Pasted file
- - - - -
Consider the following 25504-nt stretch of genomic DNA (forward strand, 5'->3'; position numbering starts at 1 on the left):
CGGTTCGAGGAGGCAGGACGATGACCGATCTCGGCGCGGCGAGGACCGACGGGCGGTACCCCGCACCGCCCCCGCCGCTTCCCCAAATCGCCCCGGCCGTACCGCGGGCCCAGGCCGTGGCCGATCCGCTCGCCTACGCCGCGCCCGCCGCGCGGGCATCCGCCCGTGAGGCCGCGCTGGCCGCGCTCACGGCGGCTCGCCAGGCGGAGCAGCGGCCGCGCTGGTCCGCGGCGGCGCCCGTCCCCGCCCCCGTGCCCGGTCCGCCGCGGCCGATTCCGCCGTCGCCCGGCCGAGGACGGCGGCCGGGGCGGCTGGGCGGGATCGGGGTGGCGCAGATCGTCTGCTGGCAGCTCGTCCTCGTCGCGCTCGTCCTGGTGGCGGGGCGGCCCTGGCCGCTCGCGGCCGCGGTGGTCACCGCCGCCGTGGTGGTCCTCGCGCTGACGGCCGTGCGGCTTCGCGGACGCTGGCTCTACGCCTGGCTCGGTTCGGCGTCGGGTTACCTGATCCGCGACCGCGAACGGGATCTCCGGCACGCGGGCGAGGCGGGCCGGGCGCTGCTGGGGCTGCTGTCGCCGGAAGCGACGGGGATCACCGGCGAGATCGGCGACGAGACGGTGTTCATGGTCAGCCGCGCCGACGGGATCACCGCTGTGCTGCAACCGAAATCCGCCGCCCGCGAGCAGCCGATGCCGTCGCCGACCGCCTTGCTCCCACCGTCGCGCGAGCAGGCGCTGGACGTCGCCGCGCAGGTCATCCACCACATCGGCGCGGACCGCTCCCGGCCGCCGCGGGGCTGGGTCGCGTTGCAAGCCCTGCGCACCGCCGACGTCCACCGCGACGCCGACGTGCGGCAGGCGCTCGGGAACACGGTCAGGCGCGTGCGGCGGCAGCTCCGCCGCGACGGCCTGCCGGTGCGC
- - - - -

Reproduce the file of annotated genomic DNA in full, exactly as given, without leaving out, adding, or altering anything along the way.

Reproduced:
Consider the following 25504-nt stretch of genomic DNA (forward strand, 5'->3'; position numbering starts at 1 on the left):
CGGTTCGAGGAGGCAGGACGATGACCGATCTCGGCGCGGCGAGGACCGACGGGCGGTACCCCGCACCGCCCCCGCCGCTTCCCCAAATCGCCCCGGCCGTACCGCGGGCCCAGGCCGTGGCCGATCCGCTCGCCTACGCCGCGCCCGCCGCGCGGGCATCCGCCCGTGAGGCCGCGCTGGCCGCGCTCACGGCGGCTCGCCAGGCGGAGCAGCGGCCGCGCTGGTCCGCGGCGGCGCCCGTCCCCGCCCCCGTGCCCGGTCCGCCGCGGCCGATTCCGCCGTCGCCCGGCCGAGGACGGCGGCCGGGGCGGCTGGGCGGGATCGGGGTGGCGCAGATCGTCTGCTGGCAGCTCGTCCTCGTCGCGCTCGTCCTGGTGGCGGGGCGGCCCTGGCCGCTCGCGGCCGCGGTGGTCACCGCCGCCGTGGTGGTCCTCGCGCTGACGGCCGTGCGGCTTCGCGGACGCTGGCTCTACGCCTGGCTCGGTTCGGCGTCGGGTTACCTGATCCGCGACCGCGAACGGGATCTCCGGCACGCGGGCGAGGCGGGCCGGGCGCTGCTGGGGCTGCTGTCGCCGGAAGCGACGGGGATCACCGGCGAGATCGGCGACGAGACGGTGTTCATGGTCAGCCGCGCCGACGGGATCACCGCTGTGCTGCAACCGAAATCCGCCGCCCGCGAGCAGCCGATGCCGTCGCCGACCGCCTTGCTCCCACCGTCGCGCGAGCAGGCGCTGGACGTCGCCGCGCAGGTCATCCACCACATCGGCGCGGACCGCTCCCGGCCGCCGCGGGGCTGGGTCGCGTTGCAAGCCCTGCGCACCGCCGACGTCCACCGCGACGCCGACGTGCGGCAGGCGCTCGGGAACACGGTCAGGCGCGTGCGGCGGCAGCTCCGCCGCGACGGCCTGCCGGTGCGC